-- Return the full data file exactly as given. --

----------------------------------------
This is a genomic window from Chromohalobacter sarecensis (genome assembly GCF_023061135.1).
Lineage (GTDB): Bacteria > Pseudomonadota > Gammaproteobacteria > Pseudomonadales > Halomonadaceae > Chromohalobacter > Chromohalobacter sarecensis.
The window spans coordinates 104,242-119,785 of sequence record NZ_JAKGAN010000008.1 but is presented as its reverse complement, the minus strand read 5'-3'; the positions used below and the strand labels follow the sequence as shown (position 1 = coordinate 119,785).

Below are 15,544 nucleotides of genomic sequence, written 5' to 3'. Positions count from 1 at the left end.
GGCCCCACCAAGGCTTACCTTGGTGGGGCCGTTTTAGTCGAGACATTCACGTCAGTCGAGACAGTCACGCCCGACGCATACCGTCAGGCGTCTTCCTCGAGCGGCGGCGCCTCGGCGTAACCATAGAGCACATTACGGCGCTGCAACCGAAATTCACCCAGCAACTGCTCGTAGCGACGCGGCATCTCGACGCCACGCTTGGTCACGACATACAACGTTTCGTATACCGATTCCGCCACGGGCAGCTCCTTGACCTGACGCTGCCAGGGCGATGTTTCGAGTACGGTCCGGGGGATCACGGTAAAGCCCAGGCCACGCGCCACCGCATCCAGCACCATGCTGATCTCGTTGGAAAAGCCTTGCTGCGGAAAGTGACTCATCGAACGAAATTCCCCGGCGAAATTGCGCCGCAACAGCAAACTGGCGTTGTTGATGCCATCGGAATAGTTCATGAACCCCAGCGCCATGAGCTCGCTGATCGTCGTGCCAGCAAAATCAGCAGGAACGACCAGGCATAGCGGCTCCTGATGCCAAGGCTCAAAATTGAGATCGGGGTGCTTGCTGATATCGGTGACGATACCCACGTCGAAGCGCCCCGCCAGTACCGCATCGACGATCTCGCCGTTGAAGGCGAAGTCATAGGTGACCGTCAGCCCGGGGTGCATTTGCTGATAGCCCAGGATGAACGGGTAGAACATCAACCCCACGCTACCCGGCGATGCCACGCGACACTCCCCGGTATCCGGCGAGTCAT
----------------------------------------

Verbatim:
This is a genomic window from Chromohalobacter sarecensis (genome assembly GCF_023061135.1).
Lineage (GTDB): Bacteria > Pseudomonadota > Gammaproteobacteria > Pseudomonadales > Halomonadaceae > Chromohalobacter > Chromohalobacter sarecensis.
The window spans coordinates 104,242-119,785 of sequence record NZ_JAKGAN010000008.1 but is presented as its reverse complement, the minus strand read 5'-3'; the positions used below and the strand labels follow the sequence as shown (position 1 = coordinate 119,785).

Below are 15,544 nucleotides of genomic sequence, written 5' to 3'. Positions count from 1 at the left end.
GGCCCCACCAAGGCTTACCTTGGTGGGGCCGTTTTAGTCGAGACATTCACGTCAGTCGAGACAGTCACGCCCGACGCATACCGTCAGGCGTCTTCCTCGAGCGGCGGCGCCTCGGCGTAACCATAGAGCACATTACGGCGCTGCAACCGAAATTCACCCAGCAACTGCTCGTAGCGACGCGGCATCTCGACGCCACGCTTGGTCACGACATACAACGTTTCGTATACCGATTCCGCCACGGGCAGCTCCTTGACCTGACGCTGCCAGGGCGATGTTTCGAGTACGGTCCGGGGGATCACGGTAAAGCCCAGGCCACGCGCCACCGCATCCAGCACCATGCTGATCTCGTTGGAAAAGCCTTGCTGCGGAAAGTGACTCATCGAACGAAATTCCCCGGCGAAATTGCGCCGCAACAGCAAACTGGCGTTGTTGATGCCATCGGAATAGTTCATGAACCCCAGCGCCATGAGCTCGCTGATCGTCGTGCCAGCAAAATCAGCAGGAACGACCAGGCATAGCGGCTCCTGATGCCAAGGCTCAAAATTGAGATCGGGGTGCTTGCTGATATCGGTGACGATACCCACGTCGAAGCGCCCCGCCAGTACCGCATCGACGATCTCGCCGTTGAAGGCGAAGTCATAGGTGACCGTCAGCCCGGGGTGCATTTGCTGATAGCCCAGGATGAACGGGTAGAACATCAACCCCACGCTACCCGGCGATGCCACGCGACACTCCCCGGTATCCGGCGAGTCAT